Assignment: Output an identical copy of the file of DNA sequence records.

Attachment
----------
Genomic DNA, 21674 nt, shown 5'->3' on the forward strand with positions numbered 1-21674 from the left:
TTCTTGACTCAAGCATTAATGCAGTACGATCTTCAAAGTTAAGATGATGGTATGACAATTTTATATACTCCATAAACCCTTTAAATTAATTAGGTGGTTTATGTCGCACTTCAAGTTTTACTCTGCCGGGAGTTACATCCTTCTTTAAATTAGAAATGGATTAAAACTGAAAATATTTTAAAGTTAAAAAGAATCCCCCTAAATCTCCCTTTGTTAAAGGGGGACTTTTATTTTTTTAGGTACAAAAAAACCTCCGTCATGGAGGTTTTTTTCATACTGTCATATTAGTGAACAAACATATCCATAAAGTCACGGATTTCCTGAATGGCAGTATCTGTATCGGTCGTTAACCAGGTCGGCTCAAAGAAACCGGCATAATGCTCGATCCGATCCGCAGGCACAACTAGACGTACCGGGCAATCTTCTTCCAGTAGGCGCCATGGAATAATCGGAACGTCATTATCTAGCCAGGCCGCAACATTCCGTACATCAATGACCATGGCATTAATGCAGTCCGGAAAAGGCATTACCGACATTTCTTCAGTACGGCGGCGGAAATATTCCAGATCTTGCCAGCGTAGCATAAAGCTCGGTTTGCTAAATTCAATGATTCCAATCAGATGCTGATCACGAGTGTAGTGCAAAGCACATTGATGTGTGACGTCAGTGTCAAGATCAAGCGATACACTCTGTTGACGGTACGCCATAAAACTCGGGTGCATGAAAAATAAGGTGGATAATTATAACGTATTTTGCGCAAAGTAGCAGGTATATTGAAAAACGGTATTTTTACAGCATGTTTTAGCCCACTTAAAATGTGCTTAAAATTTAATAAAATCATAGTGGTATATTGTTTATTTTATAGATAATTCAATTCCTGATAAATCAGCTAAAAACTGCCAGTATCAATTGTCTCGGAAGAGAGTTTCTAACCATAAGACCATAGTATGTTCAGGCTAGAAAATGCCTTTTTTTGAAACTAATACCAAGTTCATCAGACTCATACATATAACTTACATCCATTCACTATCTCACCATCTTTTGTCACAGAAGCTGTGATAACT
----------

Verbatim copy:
Genomic DNA, 21674 nt, shown 5'->3' on the forward strand with positions numbered 1-21674 from the left:
TTCTTGACTCAAGCATTAATGCAGTACGATCTTCAAAGTTAAGATGATGGTATGACAATTTTATATACTCCATAAACCCTTTAAATTAATTAGGTGGTTTATGTCGCACTTCAAGTTTTACTCTGCCGGGAGTTACATCCTTCTTTAAATTAGAAATGGATTAAAACTGAAAATATTTTAAAGTTAAAAAGAATCCCCCTAAATCTCCCTTTGTTAAAGGGGGACTTTTATTTTTTTAGGTACAAAAAAACCTCCGTCATGGAGGTTTTTTTCATACTGTCATATTAGTGAACAAACATATCCATAAAGTCACGGATTTCCTGAATGGCAGTATCTGTATCGGTCGTTAACCAGGTCGGCTCAAAGAAACCGGCATAATGCTCGATCCGATCCGCAGGCACAACTAGACGTACCGGGCAATCTTCTTCCAGTAGGCGCCATGGAATAATCGGAACGTCATTATCTAGCCAGGCCGCAACATTCCGTACATCAATGACCATGGCATTAATGCAGTCCGGAAAAGGCATTACCGACATTTCTTCAGTACGGCGGCGGAAATATTCCAGATCTTGCCAGCGTAGCATAAAGCTCGGTTTGCTAAATTCAATGATTCCAATCAGATGCTGATCACGAGTGTAGTGCAAAGCACATTGATGTGTGACGTCAGTGTCAAGATCAAGCGATACACTCTGTTGACGGTACGCCATAAAACTCGGGTGCATGAAAAATAAGGTGGATAATTATAACGTATTTTGCGCAAAGTAGCAGGTATATTGAAAAACGGTATTTTTACAGCATGTTTTAGCCCACTTAAAATGTGCTTAAAATTTAATAAAATCATAGTGGTATATTGTTTATTTTATAGATAATTCAATTCCTGATAAATCAGCTAAAAACTGCCAGTATCAATTGTCTCGGAAGAGAGTTTCTAACCATAAGACCATAGTATGTTCAGGCTAGAAAATGCCTTTTTTTGAAACTAATACCAAGTTCATCAGACTCATACATATAACTTACATCCATTCACTATCTCACCATCTTTTGTCACAGAAGCTGTGATAACT